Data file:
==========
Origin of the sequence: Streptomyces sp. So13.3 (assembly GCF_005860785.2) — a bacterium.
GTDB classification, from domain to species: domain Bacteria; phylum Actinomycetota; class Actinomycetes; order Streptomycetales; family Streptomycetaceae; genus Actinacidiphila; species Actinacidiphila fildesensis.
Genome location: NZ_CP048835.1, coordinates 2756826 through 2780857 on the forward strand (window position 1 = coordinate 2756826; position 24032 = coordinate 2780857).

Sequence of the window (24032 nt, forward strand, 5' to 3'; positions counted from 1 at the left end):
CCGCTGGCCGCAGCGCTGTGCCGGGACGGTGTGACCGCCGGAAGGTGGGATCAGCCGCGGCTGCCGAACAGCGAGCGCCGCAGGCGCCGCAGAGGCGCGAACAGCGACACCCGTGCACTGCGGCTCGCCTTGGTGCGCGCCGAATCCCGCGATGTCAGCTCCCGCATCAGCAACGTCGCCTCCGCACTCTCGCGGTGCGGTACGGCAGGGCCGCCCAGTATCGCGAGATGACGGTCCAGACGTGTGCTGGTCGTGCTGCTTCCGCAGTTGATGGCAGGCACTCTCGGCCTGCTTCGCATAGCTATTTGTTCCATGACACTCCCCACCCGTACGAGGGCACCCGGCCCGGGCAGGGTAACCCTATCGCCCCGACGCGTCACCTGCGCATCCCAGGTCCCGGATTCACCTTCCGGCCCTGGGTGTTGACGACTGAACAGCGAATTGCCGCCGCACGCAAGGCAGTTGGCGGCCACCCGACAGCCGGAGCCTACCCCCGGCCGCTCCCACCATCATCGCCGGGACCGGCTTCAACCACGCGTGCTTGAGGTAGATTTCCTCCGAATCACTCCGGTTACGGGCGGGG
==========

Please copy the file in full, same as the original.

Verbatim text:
Origin of the sequence: Streptomyces sp. So13.3 (assembly GCF_005860785.2) — a bacterium.
GTDB classification, from domain to species: domain Bacteria; phylum Actinomycetota; class Actinomycetes; order Streptomycetales; family Streptomycetaceae; genus Actinacidiphila; species Actinacidiphila fildesensis.
Genome location: NZ_CP048835.1, coordinates 2756826 through 2780857 on the forward strand (window position 1 = coordinate 2756826; position 24032 = coordinate 2780857).

Sequence of the window (24032 nt, forward strand, 5' to 3'; positions counted from 1 at the left end):
CCGCTGGCCGCAGCGCTGTGCCGGGACGGTGTGACCGCCGGAAGGTGGGATCAGCCGCGGCTGCCGAACAGCGAGCGCCGCAGGCGCCGCAGAGGCGCGAACAGCGACACCCGTGCACTGCGGCTCGCCTTGGTGCGCGCCGAATCCCGCGATGTCAGCTCCCGCATCAGCAACGTCGCCTCCGCACTCTCGCGGTGCGGTACGGCAGGGCCGCCCAGTATCGCGAGATGACGGTCCAGACGTGTGCTGGTCGTGCTGCTTCCGCAGTTGATGGCAGGCACTCTCGGCCTGCTTCGCATAGCTATTTGTTCCATGACACTCCCCACCCGTACGAGGGCACCCGGCCCGGGCAGGGTAACCCTATCGCCCCGACGCGTCACCTGCGCATCCCAGGTCCCGGATTCACCTTCCGGCCCTGGGTGTTGACGACTGAACAGCGAATTGCCGCCGCACGCAAGGCAGTTGGCGGCCACCCGACAGCCGGAGCCTACCCCCGGCCGCTCCCACCATCATCGCCGGGACCGGCTTCAACCACGCGTGCTTGAGGTAGATTTCCTCCGAATCACTCCGGTTACGGGCGGGG